Because of the prolonged bear market in the ’80s and ’90s, most of them had slimmed down to bare essentials and, in fact, a lot farm out some components of the coin manufacturing process, such as blanking. The U.S. Mint is one of them. They ran into some blank coin quality problems in silver back in March, with about half a million silver blank rejects. That put them behind the production schedules, and when demand indeed kicked in for physical small coins, they were unable to fulfill commitments on a timely basis. This does not mean they ceased production. In fact, most of these mints consider small-item production quite profitable, which implies that they have added shifts, are finding new suppliers of blanks and new refiners for material, and augmenting production to meet the demand. Inventory build-up is one of their top current priorities.

Look back in recent history at the classical gold rushes, if you will. During the first one, in that inflationary period in the late ’70s and early ’80s, some 16 million Krugerrands were sold globally. The market events of 1987 brought on the next wave of buying, and that is when the U.S. Mint sold more than 1.25 million ounces of gold. Nor should we lose sight of the fact that in the ’91 recession, just a few short years later, they only sold a quarter million ounces. And then we go to about 1999 before Y2K. Again, they suspended sales of certain products like silver rounds, which were being hoarded by people expecting the end of the world. Next would be May of 2006, with the North Korean and Iranian political tensions. Again, very good robust sales, but nothing of the magnitude of ’80 or ’87, and similar to what we’ve had since last year. But at best, I think this year the U.S. Mint will sell about 750,000 or 800,000 ounces. It’s not the level of 1987’s stampede or panic, so I don’t see why they’re trying to make it out to be something bigger than it is.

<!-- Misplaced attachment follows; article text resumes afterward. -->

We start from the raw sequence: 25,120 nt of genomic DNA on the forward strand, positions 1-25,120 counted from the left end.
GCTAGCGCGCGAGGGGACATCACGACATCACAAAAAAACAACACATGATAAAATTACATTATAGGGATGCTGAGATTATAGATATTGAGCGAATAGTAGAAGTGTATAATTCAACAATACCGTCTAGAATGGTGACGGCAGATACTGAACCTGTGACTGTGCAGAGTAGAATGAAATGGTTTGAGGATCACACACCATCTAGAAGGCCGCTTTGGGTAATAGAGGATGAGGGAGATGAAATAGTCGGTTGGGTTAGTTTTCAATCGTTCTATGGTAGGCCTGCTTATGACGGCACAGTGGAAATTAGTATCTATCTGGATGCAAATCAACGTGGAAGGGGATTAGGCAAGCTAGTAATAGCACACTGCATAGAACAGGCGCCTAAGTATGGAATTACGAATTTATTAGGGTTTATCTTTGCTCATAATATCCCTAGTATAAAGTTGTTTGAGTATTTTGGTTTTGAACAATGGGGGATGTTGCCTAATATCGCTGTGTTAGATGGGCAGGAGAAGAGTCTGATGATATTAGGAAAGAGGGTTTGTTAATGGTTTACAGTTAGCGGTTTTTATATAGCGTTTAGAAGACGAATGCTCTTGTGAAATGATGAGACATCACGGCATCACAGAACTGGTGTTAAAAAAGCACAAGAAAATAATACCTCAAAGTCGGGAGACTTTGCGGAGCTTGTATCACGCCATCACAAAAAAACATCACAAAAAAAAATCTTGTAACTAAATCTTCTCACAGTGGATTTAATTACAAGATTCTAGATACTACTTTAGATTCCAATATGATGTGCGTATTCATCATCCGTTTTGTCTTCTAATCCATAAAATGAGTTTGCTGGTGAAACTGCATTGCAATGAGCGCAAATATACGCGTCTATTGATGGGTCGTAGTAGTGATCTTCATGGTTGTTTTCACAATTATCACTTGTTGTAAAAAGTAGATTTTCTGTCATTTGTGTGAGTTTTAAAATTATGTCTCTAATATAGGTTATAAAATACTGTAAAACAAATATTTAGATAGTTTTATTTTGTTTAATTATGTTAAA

TGR: Why is there such a premium, though? Just because they’re undersupplied?

JN: Yes, once the retail shops saw the Mint selling coins on an allocation basis, with some restrictions to build up inventories, the retailers started raising premiums on coins that they couldn’t basically get to fulfill previously sold orders. They raised their bids; they also raised their offer. It’s really limited to items like the silver rounds and some of the smaller fractional coins.

But in terms of Kitco getting supplies, basically we took the attitude that if we could not get a commitment from our distributors and suppliers as to a firm premium and/or a delivery date or both, we simply removed the items from the order pages in the online store. Those order pages are limited to items we are confident we can deliver at a decent price within a decent number of days. I know that the list is looking pretty slim, but we do have product to sell, and our pool accounts have never had any shortage of underlying material to secure; namely, 1,000-ounce bars of silver and 400-ounce bars of gold. We continue to offset 100% of all pool account purchases for the peace of mind of our clients.